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COVID-19 restrictions left homeless kids isolated



HOMELESS children without the support of a parent or guardian were further isolated and lost critical support amid restrictions brought about by the COVID-19 pandemic, a new report has found.

Research by Anglicare Tasmania showed unaccompanied homeless children were adversely affected by measures designed to contain the spread of the virus, including the limiting of face-to-face contact with social workers.

Report author Catherine Robinson, of Anglicare’s social action and research centre, said these changes had resulted in the deterioration of children’s physical and mental wellbeing.

“When COVID hit, key services who would normally provide face-to-face support for unaccompanied homeless children reduced their face-to-face support … that is a key change in practice for children who rely on those workers as pseudo parents,” she said.

“Remembering these kids do not have a parent or guardian who is consistently or actively providing care and they do not have access to secure and safe accommodation.”

During the research, Dr Robinson interviewed 24 frontline workers from 10 different community service organisations between May and November.

Anglicare has made a range of recommendations to support unaccompanied homeless children during future public health emergencies, including:

  • CHILD and youth services supporting vulnerable clients were classified as essential;
  • EMERGENCY accommodation options for affected youth are increased;
  • VULNERABLE children are transported to and from COVID-19 testing;
  • A GREATER focus on school-based homelessness prevention, and;
  • MEDIUM-term residential care options for unaccompanied homeless children are implemented.

Dr Robinson said the removal of face-to-face contact meant children lost support to go to medical and Centrelink appointments, or to attend court.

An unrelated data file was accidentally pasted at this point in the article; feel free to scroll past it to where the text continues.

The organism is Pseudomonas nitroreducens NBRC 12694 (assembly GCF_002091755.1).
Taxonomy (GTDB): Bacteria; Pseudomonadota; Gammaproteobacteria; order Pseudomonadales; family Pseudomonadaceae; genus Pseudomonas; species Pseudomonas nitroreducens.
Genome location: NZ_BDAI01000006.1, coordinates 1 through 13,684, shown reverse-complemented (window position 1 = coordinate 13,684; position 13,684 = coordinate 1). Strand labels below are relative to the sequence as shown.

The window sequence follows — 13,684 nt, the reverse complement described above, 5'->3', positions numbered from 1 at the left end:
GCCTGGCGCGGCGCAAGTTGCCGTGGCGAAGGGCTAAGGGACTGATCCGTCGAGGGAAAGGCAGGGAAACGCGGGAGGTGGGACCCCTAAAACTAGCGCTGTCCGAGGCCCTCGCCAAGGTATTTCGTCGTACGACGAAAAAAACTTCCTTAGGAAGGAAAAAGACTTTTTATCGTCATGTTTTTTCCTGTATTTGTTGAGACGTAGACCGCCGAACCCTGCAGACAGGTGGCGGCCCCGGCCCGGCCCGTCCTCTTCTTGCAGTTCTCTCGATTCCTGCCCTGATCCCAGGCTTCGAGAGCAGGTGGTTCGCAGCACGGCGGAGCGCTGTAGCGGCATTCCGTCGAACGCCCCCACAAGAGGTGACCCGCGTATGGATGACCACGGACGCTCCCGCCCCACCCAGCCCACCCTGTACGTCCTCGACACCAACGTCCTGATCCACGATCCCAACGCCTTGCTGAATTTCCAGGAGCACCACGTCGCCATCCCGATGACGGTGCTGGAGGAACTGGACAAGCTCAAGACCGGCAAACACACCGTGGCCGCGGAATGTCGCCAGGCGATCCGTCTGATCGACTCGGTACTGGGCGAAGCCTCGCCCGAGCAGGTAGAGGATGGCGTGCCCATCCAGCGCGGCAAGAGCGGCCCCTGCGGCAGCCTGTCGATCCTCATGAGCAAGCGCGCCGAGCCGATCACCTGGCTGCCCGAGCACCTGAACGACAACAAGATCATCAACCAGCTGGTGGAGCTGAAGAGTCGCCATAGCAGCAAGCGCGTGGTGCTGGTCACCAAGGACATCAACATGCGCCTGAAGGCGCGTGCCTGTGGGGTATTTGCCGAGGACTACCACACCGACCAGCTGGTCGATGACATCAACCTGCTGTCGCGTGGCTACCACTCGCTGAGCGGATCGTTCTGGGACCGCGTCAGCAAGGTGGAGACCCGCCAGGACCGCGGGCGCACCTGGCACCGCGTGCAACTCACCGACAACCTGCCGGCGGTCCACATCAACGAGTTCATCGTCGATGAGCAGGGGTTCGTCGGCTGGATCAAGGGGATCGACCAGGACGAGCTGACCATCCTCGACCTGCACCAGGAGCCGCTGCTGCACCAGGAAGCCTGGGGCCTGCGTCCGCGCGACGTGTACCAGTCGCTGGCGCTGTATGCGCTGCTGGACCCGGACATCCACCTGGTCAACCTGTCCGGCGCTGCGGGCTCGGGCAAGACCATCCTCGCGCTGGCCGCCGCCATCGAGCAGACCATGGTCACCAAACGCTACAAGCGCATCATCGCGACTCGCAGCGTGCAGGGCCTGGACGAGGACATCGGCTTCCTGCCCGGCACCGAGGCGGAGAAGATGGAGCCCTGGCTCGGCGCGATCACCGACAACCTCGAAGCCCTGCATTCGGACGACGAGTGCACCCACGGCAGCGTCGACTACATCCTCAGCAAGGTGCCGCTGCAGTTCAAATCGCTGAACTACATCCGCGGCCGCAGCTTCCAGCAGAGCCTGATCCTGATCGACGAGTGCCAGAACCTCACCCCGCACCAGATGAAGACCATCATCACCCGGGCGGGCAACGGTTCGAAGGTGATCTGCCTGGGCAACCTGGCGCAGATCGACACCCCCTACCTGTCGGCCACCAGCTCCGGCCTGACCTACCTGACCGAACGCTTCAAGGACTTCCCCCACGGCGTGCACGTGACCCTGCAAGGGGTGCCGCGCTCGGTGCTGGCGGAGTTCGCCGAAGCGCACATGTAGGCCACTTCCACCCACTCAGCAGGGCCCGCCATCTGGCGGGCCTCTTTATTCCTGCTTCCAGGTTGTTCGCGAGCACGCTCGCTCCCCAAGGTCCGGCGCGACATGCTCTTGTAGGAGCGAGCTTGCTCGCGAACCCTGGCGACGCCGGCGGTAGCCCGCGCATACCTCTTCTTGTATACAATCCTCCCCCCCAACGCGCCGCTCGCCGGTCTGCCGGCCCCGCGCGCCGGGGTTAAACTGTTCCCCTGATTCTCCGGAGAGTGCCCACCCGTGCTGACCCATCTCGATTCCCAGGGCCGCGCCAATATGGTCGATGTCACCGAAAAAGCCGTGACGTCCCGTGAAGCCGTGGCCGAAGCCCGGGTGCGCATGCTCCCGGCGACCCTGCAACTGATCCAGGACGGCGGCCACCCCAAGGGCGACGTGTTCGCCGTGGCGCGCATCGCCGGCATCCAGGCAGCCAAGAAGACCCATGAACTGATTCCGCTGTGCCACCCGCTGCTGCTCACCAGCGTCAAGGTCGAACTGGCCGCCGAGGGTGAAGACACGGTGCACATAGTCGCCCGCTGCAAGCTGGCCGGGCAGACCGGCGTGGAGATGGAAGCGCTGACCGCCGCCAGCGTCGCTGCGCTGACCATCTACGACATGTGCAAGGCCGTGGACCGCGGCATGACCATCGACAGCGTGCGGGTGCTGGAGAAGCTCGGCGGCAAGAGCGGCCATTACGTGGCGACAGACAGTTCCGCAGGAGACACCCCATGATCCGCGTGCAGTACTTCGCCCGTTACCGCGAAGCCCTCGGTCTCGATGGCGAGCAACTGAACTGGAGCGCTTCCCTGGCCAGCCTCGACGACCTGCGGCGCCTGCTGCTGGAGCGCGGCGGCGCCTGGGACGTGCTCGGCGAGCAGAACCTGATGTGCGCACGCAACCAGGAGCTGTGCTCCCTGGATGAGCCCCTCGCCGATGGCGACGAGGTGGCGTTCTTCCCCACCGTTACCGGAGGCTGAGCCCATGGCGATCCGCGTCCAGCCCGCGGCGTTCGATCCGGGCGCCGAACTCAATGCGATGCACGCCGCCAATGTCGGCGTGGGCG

She also said because they were homeless, they could not possibly comply with COVID-19 restrictions, such as stay-at-home directives.

“These kids are highly mobile and because they don’t have a home, there is nowhere for them to isolate,” Dr Robinson said.

“And so they are moving through the community extensively, so this is about a community risk as well as the risk to these individual kids.”

Anglicare chief executive Chris Jones said the organisation had “huge admiration” for the work done by state authorities to deal with COVID-19, but said more needed to be done for vulnerable young people.

“All we’re saying is this is a group that’s missing out, put them in your plans,” he said.

“Do what you need to do to make sure we can get these children supported when we need to.”

A state government spokesman said the report’s recommendations would be considered in the context of other initiatives to better support young people at risk of homelessness.

The spokesman said during the COVID-19 pandemic, the government had committed $500,000 to support that cohort.

“This investment has increased our capacity to deliver services such as intensive case management, outreach support, mediation and family reunification,” he said.

Originally published as COVID-19 restrictions left homeless kids isolated


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